Back when the Sultan of Brunei stopped spending royal money on custom built supercars, the size and breath of the miniature industry he supported was only slightly revealed. At the time, many cars were still in production and lucky for us, a Ferrari FX, one of the real jewels of the collection, was still being prepared at Williams when its shipping order was cancelled.
The FX was like many of the Sultan specials in that it used then current production car underpinnings to support newer and sometimes better bodies, interiors and drive trains. In the case of our feature car, it was modified so extensively, a new name was needed to distinguish it from the 512M it started life as.
Not only is this an interesting vehicle in detail, but it is the fourth in a series of seven nearly identical cars. The Sultan had a habit of buying his cars in bulk, and stretched the design costs of his personal models over several examples. For instance, he bought two Ferrari F90s, six Bentley Grand Prixs and three Aston Martin AM4s.
To keep his 28 billion dollar spending spree under wraps from the population of the Brunei, the Sultan always had his cars and other vices like yachts and 747s prepared in secret which meant the FX didn't officially exist according to Ferrari and Pininfarina. As images leaked from many frustrated mechanics, car geeks the world over discovered that the best modern collection of supercars was in Brunei and that the Sultan had very, very good taste.
Most likely, the FX was developed from a clean sheet of paper and the seemingly endless funds available only limited the car by creativity and technology. The general idea was to take the 512M and rebody it with a more curvaceous body by Pininfarina. But that's just the start, as the Sultan and his brother Price Jefri agreed to take their redesigned car to Williams where it would be outfitted with a sequential gearbox not too different from their Formula One unit.
Each car started life at Pininfarina where the new body was fitted to the 512 superstructure. It was fabricated out of aluminum and, where possible, carbon fibre was used for panels such as the hood, doors and wheel wells. To accommodate the revised rear end, a new exhaust was manufactured which now leads us to believe the engine itself may have been upgraded. Even if the engine is stock, the lighter body and transmission have to offer much better performance.
Over ten years old, Pininfarina's styling isn't the most photogenic from the front, but good proportions and a particularly pleasing rear end save the design. Specifically, converging lines at the back are untypical, but look more flowing and balanced compared to the chunky 512. A distinct rear hood with Plexglas rear window is unlike any thing from Pininfarina, having small port holes that reveal the familiar Flat-12 below. Curiously, there is a unique engine crown that has the only FX script found anywhere on the car.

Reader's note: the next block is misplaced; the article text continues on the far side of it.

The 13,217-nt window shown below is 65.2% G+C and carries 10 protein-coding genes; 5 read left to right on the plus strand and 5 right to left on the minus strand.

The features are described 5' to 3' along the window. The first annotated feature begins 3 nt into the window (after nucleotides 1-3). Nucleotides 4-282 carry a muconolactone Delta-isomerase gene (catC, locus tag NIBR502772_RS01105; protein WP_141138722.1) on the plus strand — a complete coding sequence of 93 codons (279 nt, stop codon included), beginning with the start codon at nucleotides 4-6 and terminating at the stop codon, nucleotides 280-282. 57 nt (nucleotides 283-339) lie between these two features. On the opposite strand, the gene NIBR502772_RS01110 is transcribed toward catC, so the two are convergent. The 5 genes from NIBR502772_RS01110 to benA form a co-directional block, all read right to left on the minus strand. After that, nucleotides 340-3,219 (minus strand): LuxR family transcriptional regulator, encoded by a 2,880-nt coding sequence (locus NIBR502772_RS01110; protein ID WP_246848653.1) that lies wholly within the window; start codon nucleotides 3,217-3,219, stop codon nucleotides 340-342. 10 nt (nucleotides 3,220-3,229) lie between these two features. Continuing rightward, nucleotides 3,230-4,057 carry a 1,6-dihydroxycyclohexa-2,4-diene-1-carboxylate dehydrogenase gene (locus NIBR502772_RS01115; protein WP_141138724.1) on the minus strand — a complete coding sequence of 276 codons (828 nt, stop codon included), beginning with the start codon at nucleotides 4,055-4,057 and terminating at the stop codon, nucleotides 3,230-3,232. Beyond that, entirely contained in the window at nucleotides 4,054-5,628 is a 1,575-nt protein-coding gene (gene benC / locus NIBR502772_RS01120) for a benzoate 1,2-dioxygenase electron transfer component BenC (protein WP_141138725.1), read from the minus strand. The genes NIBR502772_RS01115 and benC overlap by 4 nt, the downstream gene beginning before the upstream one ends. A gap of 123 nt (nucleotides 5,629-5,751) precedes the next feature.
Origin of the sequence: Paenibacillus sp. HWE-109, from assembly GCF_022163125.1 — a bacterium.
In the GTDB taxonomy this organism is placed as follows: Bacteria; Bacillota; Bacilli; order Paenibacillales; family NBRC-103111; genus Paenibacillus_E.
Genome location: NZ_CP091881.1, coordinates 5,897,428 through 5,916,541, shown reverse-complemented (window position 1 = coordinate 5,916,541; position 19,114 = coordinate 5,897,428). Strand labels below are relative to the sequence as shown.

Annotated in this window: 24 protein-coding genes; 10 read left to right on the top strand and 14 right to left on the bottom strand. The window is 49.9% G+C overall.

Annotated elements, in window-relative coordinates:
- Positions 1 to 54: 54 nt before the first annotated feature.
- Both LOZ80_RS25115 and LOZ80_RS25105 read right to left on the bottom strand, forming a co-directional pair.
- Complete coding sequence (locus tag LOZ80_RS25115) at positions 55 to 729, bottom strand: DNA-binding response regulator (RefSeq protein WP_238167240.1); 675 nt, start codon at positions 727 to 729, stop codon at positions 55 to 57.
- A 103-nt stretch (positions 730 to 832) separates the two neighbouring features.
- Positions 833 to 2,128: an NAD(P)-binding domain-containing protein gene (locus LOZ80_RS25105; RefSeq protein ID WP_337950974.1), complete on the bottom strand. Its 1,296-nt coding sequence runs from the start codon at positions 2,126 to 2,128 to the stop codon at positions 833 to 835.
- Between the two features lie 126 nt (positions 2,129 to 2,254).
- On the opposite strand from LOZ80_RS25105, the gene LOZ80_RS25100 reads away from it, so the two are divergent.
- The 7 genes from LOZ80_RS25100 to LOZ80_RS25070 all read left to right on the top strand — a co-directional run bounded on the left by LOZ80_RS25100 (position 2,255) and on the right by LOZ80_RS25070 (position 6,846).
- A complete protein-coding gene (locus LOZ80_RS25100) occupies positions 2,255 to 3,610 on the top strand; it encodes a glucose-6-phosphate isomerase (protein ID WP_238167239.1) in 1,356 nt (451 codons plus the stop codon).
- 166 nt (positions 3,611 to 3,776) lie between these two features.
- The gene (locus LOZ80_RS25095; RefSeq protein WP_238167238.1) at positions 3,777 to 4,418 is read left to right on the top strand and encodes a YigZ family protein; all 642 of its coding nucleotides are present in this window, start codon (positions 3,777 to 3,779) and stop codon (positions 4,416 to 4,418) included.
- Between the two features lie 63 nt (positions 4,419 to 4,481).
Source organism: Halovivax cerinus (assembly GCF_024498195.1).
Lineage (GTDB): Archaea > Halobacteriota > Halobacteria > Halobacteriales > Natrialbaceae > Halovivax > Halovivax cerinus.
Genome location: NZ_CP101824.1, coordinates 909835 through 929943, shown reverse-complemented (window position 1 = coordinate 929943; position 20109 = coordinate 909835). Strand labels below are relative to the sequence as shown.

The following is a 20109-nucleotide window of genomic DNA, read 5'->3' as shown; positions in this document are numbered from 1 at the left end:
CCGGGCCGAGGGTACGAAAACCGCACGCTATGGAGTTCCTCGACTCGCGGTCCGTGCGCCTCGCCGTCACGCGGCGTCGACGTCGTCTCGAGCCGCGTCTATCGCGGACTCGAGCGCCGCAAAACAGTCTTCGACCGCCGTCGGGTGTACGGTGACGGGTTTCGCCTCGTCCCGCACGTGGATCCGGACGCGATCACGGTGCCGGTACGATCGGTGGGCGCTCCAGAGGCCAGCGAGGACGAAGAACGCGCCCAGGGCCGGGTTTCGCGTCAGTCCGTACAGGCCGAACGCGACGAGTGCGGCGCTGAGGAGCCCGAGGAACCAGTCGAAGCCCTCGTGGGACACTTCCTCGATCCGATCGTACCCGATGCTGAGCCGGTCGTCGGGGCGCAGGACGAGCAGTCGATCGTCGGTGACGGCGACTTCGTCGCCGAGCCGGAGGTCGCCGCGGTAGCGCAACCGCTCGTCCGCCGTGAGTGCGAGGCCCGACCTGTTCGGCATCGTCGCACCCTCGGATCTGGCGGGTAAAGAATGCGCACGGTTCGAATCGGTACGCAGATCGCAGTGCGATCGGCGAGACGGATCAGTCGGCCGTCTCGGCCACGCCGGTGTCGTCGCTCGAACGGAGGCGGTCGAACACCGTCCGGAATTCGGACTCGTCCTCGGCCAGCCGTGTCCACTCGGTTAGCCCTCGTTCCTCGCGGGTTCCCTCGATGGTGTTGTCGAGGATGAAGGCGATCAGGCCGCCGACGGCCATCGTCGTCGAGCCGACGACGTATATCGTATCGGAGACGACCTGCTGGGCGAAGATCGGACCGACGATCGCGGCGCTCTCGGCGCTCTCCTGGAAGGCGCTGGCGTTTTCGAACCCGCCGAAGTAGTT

Inside, the FX is lushly appointed with a sweeping two-tone interior and focuses on the red and green paddles that sit behind the Momo steering wheel. Other interesting details include an emergency shutoff button, aluminum door handles, a transmision control panel between the two seats and a plaque which calls out the 'unique pininfarina design for the Royal Family of Brunei'. Our feature FX is left untouched, and still includes its classic Sony tape player, one fit for a billionaire.
When the cars arrived at Williams F1, the engineers must have seemingly stepped into the future. Each was fitted with their seven speed, electro-hydraulic gearbox, complete with manual clutch adjustments located on the center console before being sent to Brunei - except for one.
For reasons we don't know, number four of seven was still being finished at Williams when the Sultan stopped his influx of cars and anything else expensive. The single dark blue example, chassis 103396, was then purchased by supercar aficionado Dick Marconi for his Southern California museum which benefits many children's foundations.
It was then the subject of an excellent article by Winston Goodfellow who became the only journalist to drive an FX outside of Brunei. In ''one of the world's truly great cars'', he had gone to heaven ''without first having to die''. Convinced by how the gearbox seamlessly meshed with the Flat-12 on downshifts, he said ''if upcoming F60 can do this, that aural and tactile sensation alone will be worth the price of admission''. Of course he was referring to the Enzo supercar which was just a year down the road.
Since its stay in California, the FX has remained in the great care of Dick Marconi who last displayed the car at the Art Center College of Design show in 2003. Anyone wanting to see the FX and a superb collection of post-war exotic cars in person can visit the Museum in Tustin California by appointment.